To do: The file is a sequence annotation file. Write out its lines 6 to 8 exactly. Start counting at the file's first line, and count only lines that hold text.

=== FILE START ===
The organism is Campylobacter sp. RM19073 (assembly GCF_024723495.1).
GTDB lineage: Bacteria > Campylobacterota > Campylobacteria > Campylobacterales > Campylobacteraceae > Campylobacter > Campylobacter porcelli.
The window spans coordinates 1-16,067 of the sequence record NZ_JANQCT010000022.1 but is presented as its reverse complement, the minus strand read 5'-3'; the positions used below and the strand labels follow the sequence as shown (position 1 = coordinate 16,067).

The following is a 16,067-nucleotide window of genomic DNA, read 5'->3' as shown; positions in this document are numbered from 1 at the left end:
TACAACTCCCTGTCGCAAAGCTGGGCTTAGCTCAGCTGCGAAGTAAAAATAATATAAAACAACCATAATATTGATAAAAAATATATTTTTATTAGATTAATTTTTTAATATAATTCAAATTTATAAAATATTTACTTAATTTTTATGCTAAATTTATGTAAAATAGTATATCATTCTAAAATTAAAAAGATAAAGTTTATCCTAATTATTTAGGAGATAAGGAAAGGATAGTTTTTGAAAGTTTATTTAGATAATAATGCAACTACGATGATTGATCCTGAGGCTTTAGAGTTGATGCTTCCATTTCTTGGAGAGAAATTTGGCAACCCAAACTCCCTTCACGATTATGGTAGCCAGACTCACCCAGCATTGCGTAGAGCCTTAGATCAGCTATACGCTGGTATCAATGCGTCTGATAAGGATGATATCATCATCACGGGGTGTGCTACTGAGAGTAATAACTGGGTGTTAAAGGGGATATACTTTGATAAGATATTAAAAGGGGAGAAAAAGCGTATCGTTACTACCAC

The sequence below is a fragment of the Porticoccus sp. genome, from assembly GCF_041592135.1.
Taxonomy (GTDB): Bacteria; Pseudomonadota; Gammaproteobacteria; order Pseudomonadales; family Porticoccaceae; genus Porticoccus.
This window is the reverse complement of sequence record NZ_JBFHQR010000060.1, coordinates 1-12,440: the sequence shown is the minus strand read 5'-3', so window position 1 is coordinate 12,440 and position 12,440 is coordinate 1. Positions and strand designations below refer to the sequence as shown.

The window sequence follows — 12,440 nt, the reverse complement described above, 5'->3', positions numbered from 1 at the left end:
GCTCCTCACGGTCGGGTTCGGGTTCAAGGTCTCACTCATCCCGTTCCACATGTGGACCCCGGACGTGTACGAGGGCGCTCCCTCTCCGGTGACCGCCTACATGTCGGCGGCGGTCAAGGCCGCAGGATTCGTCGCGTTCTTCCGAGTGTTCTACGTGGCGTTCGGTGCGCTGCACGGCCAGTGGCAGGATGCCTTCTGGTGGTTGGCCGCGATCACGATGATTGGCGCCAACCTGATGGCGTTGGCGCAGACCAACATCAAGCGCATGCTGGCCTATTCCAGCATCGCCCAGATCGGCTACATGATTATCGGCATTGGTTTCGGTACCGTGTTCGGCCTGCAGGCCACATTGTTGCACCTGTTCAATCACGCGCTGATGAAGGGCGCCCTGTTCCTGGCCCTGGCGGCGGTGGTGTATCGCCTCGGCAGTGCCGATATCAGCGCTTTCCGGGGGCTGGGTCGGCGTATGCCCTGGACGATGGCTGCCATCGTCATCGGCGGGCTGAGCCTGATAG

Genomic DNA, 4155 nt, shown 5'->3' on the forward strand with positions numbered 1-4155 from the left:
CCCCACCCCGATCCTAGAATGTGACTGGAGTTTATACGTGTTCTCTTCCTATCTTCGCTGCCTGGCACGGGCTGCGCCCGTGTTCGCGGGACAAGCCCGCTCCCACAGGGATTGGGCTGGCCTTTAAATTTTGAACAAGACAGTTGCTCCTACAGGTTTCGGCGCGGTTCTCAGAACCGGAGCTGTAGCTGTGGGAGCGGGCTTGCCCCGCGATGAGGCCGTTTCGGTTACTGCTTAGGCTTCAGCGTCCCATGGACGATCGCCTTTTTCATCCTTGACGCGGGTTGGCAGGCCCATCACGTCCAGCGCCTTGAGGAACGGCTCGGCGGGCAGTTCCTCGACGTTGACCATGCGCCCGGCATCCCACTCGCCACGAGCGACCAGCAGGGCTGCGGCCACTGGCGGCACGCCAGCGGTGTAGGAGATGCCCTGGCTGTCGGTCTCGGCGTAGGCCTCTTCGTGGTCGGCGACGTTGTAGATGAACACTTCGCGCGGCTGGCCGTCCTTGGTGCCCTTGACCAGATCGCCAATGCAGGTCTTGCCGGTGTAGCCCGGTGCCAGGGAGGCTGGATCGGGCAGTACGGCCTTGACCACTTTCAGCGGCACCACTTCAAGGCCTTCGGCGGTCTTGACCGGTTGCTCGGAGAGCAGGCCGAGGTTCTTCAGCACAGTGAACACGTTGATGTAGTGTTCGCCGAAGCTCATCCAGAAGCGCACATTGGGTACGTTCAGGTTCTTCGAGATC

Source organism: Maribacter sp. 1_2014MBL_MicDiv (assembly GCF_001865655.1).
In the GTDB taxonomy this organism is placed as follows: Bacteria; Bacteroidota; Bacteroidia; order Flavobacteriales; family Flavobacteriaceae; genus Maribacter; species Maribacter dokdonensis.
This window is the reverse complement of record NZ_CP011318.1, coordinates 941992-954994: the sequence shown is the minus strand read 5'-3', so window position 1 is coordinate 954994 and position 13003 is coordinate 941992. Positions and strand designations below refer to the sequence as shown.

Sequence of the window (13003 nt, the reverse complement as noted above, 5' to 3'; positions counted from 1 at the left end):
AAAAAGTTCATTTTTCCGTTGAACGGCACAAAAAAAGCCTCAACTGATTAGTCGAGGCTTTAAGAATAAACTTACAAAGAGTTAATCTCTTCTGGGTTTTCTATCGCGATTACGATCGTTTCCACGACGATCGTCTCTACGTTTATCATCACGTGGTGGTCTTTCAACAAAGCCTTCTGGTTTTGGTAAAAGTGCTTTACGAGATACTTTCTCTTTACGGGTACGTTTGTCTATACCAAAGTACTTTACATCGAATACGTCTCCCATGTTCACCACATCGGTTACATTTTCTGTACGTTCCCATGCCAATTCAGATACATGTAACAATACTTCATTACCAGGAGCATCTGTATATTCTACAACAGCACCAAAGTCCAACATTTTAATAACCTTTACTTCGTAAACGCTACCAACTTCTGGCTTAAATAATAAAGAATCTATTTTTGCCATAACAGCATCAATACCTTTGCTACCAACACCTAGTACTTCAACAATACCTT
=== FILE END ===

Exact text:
The sequence below is a fragment of the Porticoccus sp. genome, from assembly GCF_041592135.1.
Taxonomy (GTDB): Bacteria; Pseudomonadota; Gammaproteobacteria; order Pseudomonadales; family Porticoccaceae; genus Porticoccus.
This window is the reverse complement of sequence record NZ_JBFHQR010000060.1, coordinates 1-12,440: the sequence shown is the minus strand read 5'-3', so window position 1 is coordinate 12,440 and position 12,440 is coordinate 1. Positions and strand designations below refer to the sequence as shown.